Far-right Hungarian party Jobbik has significantly increased its share of the vote in elections described by Jewish groups as “a dark day” for the country.

Having won more than one in five votes, the party with a history of anti-Semitic outbursts followed the election success of the French far-right party Front National last week, when Marine Le Pen won several towns and districts.

“This is truly a dark day for Hungary,” said Dr Moshe Kantor, president of the European Jewish Congress (EJC), who said Jobbik was “an unashamedly neo-Nazi political party” that “feeds on hate”.

He added: “These gains should serve as a wake-up call for Europe, where we are witnessing democracy being appropriated by the enemies of democracy.”

Jobbik remains the third largest political party in Hungary, after an election in which incumbent premier Victor Orban of Fidssz was re-elected.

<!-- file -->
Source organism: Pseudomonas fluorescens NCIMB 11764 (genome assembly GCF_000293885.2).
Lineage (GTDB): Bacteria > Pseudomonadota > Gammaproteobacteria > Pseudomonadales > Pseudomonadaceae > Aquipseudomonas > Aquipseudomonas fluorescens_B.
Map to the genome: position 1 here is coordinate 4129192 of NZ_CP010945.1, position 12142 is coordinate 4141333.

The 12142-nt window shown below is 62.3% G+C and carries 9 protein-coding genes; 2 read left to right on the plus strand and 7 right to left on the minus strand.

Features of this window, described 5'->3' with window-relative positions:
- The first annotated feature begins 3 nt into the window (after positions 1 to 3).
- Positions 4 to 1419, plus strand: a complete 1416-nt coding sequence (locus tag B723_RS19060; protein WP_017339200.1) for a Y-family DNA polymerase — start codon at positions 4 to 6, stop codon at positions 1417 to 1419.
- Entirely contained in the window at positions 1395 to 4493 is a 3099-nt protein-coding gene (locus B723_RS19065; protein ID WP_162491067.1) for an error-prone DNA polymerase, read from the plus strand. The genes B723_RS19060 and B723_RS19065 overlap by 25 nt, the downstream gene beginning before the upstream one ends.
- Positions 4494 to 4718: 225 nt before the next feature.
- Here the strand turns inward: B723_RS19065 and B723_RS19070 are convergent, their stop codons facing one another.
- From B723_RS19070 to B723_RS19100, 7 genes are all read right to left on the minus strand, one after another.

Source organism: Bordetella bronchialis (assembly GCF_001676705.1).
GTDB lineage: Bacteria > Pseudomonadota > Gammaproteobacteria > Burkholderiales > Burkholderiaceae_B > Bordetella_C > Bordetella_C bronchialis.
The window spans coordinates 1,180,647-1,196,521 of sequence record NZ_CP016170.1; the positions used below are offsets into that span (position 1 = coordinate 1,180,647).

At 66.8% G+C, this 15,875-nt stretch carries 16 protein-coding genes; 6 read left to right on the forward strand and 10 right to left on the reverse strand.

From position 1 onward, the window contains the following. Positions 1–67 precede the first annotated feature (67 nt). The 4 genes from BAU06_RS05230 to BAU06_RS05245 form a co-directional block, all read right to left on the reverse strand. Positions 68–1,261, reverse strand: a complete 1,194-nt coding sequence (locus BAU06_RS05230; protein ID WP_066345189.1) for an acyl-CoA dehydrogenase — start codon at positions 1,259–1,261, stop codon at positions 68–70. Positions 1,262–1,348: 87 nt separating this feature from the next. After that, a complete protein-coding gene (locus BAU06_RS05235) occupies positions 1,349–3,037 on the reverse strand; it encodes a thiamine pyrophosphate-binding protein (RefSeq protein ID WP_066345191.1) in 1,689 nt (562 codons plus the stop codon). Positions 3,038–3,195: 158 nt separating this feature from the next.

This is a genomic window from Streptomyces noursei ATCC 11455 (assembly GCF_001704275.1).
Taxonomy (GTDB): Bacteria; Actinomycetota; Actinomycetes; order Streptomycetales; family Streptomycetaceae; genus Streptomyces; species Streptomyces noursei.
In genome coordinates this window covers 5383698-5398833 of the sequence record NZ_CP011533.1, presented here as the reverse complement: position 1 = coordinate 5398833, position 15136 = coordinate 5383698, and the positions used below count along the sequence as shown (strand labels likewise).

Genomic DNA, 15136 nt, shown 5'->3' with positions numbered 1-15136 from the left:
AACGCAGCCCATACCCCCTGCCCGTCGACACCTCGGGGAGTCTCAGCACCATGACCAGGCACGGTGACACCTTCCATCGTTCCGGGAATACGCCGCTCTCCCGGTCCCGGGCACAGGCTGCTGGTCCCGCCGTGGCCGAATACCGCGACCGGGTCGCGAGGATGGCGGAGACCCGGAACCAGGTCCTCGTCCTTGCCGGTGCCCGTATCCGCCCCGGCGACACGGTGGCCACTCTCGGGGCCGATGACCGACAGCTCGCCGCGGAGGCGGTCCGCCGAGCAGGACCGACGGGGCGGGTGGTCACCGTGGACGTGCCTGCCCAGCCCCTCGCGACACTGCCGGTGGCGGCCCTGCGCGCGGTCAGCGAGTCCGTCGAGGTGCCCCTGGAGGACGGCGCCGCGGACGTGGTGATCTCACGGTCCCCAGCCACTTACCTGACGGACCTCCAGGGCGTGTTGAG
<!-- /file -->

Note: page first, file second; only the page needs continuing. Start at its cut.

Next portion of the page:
In recent years it has sought to soften its image and distance itself from its more overtly anti-Semitic attitudes.

But Jewish groups point to several examples of concern, such as in November 2012, when Jobbik lawmaker Marton Gyongyosi said a census was needed of all Jews in Hungary, together with a list of Jewish lawmakers for “national security” reasons.

Critics say Jobbik is effective at using the consternation of others to generate free publicity, as at the party’s campaign launch on the site of a former synagogue, which had a plaque on the wall commemorating 500 Jews killed in the Holocaust.

Jobbik leader Gabor Vona hailed this weekend’s result, which surprised observers and saw his party’s share of the national vote jump from 15% to more than 21%.

Cas Mudde, an analyst at the University of Georgia, said Jobbik’s showing was the strongest of any European far-right party in recent years, with the exception of Switzerland’s People’s party which won 26% of the vote.

But Kantor urged the national authorities in Hungary to turn on Jobbik, saying: “The new Hungarian government must ensure now that this hate is not tolerated, not by the government, not in parliament and not on the streets of Hungary.”